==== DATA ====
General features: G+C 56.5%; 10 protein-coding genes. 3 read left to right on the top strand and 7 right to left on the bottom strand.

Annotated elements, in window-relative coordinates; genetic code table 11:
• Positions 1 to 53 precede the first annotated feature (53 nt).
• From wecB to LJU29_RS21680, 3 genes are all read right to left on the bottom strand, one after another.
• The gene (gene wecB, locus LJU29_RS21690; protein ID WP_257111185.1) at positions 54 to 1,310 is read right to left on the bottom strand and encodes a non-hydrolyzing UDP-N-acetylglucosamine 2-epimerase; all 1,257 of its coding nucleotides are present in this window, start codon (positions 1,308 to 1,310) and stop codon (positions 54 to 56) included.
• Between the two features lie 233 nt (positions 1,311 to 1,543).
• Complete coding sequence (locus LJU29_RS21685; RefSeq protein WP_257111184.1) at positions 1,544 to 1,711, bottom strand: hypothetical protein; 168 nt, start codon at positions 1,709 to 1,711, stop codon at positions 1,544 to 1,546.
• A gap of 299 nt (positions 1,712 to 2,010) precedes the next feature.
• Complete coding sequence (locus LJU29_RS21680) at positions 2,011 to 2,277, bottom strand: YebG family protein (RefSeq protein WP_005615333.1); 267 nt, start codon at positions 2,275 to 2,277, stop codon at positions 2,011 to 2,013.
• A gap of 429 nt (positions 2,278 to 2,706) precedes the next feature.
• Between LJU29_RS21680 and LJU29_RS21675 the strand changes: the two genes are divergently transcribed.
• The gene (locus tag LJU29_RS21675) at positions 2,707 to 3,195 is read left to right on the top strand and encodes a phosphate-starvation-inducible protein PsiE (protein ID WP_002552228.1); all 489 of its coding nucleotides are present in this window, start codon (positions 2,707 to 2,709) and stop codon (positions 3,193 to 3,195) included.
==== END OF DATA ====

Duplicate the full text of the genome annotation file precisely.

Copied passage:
General features: G+C 56.5%; 10 protein-coding genes. 3 read left to right on the top strand and 7 right to left on the bottom strand.

Annotated elements, in window-relative coordinates; genetic code table 11:
• Positions 1 to 53 precede the first annotated feature (53 nt).
• From wecB to LJU29_RS21680, 3 genes are all read right to left on the bottom strand, one after another.
• The gene (gene wecB, locus LJU29_RS21690; protein ID WP_257111185.1) at positions 54 to 1,310 is read right to left on the bottom strand and encodes a non-hydrolyzing UDP-N-acetylglucosamine 2-epimerase; all 1,257 of its coding nucleotides are present in this window, start codon (positions 1,308 to 1,310) and stop codon (positions 54 to 56) included.
• Between the two features lie 233 nt (positions 1,311 to 1,543).
• Complete coding sequence (locus LJU29_RS21685; RefSeq protein WP_257111184.1) at positions 1,544 to 1,711, bottom strand: hypothetical protein; 168 nt, start codon at positions 1,709 to 1,711, stop codon at positions 1,544 to 1,546.
• A gap of 299 nt (positions 1,712 to 2,010) precedes the next feature.
• Complete coding sequence (locus LJU29_RS21680) at positions 2,011 to 2,277, bottom strand: YebG family protein (RefSeq protein WP_005615333.1); 267 nt, start codon at positions 2,275 to 2,277, stop codon at positions 2,011 to 2,013.
• A gap of 429 nt (positions 2,278 to 2,706) precedes the next feature.
• Between LJU29_RS21680 and LJU29_RS21675 the strand changes: the two genes are divergently transcribed.
• The gene (locus tag LJU29_RS21675) at positions 2,707 to 3,195 is read left to right on the top strand and encodes a phosphate-starvation-inducible protein PsiE (protein ID WP_002552228.1); all 489 of its coding nucleotides are present in this window, start codon (positions 2,707 to 2,709) and stop codon (positions 3,193 to 3,195) included.